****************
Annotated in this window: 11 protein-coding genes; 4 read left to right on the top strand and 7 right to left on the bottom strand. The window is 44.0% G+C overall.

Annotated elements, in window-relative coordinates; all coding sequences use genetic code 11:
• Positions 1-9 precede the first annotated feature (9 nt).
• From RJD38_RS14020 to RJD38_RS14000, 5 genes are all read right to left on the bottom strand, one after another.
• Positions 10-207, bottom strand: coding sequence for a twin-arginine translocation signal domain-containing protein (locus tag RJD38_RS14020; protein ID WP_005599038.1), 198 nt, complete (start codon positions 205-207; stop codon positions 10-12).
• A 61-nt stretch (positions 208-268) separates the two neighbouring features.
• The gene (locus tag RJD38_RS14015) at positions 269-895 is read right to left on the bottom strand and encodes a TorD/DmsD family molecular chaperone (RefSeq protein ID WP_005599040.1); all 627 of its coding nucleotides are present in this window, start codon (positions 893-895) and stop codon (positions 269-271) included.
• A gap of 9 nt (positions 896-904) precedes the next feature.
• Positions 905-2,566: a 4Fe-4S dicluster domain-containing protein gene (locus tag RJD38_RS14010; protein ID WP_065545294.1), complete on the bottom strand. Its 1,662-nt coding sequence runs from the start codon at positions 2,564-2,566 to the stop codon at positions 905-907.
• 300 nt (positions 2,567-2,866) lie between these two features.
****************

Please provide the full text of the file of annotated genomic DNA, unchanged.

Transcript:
Annotated in this window: 11 protein-coding genes; 4 read left to right on the top strand and 7 right to left on the bottom strand. The window is 44.0% G+C overall.

Annotated elements, in window-relative coordinates; all coding sequences use genetic code 11:
• Positions 1-9 precede the first annotated feature (9 nt).
• From RJD38_RS14020 to RJD38_RS14000, 5 genes are all read right to left on the bottom strand, one after another.
• Positions 10-207, bottom strand: coding sequence for a twin-arginine translocation signal domain-containing protein (locus tag RJD38_RS14020; protein ID WP_005599038.1), 198 nt, complete (start codon positions 205-207; stop codon positions 10-12).
• A 61-nt stretch (positions 208-268) separates the two neighbouring features.
• The gene (locus tag RJD38_RS14015) at positions 269-895 is read right to left on the bottom strand and encodes a TorD/DmsD family molecular chaperone (RefSeq protein ID WP_005599040.1); all 627 of its coding nucleotides are present in this window, start codon (positions 893-895) and stop codon (positions 269-271) included.
• A gap of 9 nt (positions 896-904) precedes the next feature.
• Positions 905-2,566: a 4Fe-4S dicluster domain-containing protein gene (locus tag RJD38_RS14010; protein ID WP_065545294.1), complete on the bottom strand. Its 1,662-nt coding sequence runs from the start codon at positions 2,564-2,566 to the stop codon at positions 905-907.
• 300 nt (positions 2,567-2,866) lie between these two features.